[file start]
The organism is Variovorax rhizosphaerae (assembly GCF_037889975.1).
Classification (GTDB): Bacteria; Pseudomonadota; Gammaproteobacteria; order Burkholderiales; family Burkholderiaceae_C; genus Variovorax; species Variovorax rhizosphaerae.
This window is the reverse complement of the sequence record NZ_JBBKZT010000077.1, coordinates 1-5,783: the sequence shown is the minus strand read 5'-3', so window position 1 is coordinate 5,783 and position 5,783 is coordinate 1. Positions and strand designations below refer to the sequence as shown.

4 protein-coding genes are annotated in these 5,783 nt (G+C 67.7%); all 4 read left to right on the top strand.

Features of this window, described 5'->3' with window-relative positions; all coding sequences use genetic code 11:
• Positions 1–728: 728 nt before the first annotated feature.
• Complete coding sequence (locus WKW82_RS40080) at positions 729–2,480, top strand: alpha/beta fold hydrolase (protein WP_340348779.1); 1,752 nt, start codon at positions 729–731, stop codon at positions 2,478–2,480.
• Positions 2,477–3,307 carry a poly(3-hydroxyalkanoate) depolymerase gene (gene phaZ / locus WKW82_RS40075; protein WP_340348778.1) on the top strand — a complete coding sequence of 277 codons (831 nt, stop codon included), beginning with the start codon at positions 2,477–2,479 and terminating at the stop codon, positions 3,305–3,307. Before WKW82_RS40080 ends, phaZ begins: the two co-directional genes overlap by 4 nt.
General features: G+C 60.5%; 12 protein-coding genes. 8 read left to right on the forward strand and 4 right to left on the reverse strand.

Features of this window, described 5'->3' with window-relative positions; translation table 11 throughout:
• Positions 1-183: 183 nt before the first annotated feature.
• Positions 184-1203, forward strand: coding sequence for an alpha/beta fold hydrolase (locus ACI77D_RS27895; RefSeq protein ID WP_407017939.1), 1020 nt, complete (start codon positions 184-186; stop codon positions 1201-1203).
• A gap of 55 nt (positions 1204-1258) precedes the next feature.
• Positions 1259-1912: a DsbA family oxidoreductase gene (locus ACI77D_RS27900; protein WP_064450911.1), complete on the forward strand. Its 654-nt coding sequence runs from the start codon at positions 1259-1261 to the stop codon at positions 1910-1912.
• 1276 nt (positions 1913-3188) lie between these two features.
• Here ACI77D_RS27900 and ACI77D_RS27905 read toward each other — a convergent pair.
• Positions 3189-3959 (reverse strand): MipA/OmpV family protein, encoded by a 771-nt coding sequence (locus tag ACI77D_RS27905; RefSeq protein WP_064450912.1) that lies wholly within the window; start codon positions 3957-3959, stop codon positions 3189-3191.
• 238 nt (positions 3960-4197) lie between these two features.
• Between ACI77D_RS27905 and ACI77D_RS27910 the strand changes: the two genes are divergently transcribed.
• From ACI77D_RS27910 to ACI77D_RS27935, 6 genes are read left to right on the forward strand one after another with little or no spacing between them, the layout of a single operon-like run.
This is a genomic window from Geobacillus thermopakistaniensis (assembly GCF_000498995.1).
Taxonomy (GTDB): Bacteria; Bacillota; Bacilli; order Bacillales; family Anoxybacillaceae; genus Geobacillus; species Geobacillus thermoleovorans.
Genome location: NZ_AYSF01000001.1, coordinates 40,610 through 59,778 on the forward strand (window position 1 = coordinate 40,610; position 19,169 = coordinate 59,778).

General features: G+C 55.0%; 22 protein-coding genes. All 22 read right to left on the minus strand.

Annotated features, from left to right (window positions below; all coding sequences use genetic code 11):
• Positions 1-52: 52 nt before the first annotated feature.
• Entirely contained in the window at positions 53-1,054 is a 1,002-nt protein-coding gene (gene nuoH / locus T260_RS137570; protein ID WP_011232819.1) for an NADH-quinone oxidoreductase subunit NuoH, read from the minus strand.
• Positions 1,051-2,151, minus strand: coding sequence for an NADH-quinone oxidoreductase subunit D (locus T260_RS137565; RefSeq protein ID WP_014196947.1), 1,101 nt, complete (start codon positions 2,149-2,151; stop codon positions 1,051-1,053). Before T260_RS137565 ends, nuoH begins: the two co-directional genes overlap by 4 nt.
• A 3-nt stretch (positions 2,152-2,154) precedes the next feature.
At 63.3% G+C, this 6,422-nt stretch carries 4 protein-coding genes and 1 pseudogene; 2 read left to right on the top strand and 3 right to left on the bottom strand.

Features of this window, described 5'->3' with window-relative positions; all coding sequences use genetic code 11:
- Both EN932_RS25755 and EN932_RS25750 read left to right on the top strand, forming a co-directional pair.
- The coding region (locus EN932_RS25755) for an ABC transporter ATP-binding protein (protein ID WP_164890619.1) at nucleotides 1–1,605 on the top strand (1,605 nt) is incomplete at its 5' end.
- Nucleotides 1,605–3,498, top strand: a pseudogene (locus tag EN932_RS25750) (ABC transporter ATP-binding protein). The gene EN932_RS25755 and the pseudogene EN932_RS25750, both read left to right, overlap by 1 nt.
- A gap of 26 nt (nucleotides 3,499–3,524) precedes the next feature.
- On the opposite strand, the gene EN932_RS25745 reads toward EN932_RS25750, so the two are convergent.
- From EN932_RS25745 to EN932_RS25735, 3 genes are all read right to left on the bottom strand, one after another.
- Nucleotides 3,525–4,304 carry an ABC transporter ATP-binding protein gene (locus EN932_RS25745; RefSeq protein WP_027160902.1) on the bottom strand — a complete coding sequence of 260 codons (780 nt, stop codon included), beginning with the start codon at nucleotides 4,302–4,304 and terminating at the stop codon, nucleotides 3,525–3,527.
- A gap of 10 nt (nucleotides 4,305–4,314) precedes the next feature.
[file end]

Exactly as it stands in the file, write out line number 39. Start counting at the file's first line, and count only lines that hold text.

- A gap of 10 nt (nucleotides 4,305–4,314) precedes the next feature.